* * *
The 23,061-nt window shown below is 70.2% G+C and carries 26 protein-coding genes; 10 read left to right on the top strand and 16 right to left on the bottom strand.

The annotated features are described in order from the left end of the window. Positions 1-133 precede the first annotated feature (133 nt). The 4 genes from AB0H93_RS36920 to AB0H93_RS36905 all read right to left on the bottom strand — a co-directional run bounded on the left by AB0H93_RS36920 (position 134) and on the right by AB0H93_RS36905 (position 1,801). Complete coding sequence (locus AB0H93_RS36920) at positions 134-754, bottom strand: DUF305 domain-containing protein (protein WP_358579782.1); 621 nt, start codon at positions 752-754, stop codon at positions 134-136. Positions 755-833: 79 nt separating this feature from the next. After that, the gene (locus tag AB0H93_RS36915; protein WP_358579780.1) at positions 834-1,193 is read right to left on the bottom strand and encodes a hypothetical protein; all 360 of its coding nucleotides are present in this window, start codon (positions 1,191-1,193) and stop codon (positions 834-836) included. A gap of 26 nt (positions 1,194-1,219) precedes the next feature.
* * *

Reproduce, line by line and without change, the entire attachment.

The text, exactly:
The 23,061-nt window shown below is 70.2% G+C and carries 26 protein-coding genes; 10 read left to right on the top strand and 16 right to left on the bottom strand.

The annotated features are described in order from the left end of the window. Positions 1-133 precede the first annotated feature (133 nt). The 4 genes from AB0H93_RS36920 to AB0H93_RS36905 all read right to left on the bottom strand — a co-directional run bounded on the left by AB0H93_RS36920 (position 134) and on the right by AB0H93_RS36905 (position 1,801). Complete coding sequence (locus AB0H93_RS36920) at positions 134-754, bottom strand: DUF305 domain-containing protein (protein WP_358579782.1); 621 nt, start codon at positions 752-754, stop codon at positions 134-136. Positions 755-833: 79 nt separating this feature from the next. After that, the gene (locus tag AB0H93_RS36915; protein WP_358579780.1) at positions 834-1,193 is read right to left on the bottom strand and encodes a hypothetical protein; all 360 of its coding nucleotides are present in this window, start codon (positions 1,191-1,193) and stop codon (positions 834-836) included. A gap of 26 nt (positions 1,194-1,219) precedes the next feature.